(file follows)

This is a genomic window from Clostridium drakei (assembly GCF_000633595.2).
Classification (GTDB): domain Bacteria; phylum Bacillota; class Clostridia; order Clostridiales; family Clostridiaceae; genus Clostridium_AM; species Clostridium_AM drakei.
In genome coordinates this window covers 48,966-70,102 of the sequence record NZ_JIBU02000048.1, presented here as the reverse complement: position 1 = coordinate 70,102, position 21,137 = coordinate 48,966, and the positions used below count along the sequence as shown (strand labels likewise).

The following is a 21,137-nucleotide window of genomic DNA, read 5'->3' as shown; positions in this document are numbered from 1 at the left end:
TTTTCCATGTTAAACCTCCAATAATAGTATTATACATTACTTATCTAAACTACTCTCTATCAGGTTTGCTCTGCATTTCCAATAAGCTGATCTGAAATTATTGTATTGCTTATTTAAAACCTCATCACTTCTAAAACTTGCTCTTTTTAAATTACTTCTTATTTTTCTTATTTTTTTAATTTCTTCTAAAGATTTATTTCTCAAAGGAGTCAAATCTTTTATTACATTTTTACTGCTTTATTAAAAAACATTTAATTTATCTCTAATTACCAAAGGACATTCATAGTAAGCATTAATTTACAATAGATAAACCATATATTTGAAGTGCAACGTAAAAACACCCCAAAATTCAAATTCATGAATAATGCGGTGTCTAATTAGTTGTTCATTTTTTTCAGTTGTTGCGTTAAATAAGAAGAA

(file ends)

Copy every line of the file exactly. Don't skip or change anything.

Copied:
This is a genomic window from Clostridium drakei (assembly GCF_000633595.2).
Classification (GTDB): domain Bacteria; phylum Bacillota; class Clostridia; order Clostridiales; family Clostridiaceae; genus Clostridium_AM; species Clostridium_AM drakei.
In genome coordinates this window covers 48,966-70,102 of the sequence record NZ_JIBU02000048.1, presented here as the reverse complement: position 1 = coordinate 70,102, position 21,137 = coordinate 48,966, and the positions used below count along the sequence as shown (strand labels likewise).

The following is a 21,137-nucleotide window of genomic DNA, read 5'->3' as shown; positions in this document are numbered from 1 at the left end:
TTTTCCATGTTAAACCTCCAATAATAGTATTATACATTACTTATCTAAACTACTCTCTATCAGGTTTGCTCTGCATTTCCAATAAGCTGATCTGAAATTATTGTATTGCTTATTTAAAACCTCATCACTTCTAAAACTTGCTCTTTTTAAATTACTTCTTATTTTTCTTATTTTTTTAATTTCTTCTAAAGATTTATTTCTCAAAGGAGTCAAATCTTTTATTACATTTTTACTGCTTTATTAAAAAACATTTAATTTATCTCTAATTACCAAAGGACATTCATAGTAAGCATTAATTTACAATAGATAAACCATATATTTGAAGTGCAACGTAAAAACACCCCAAAATTCAAATTCATGAATAATGCGGTGTCTAATTAGTTGTTCATTTTTTTCAGTTGTTGCGTTAAATAAGAAGAA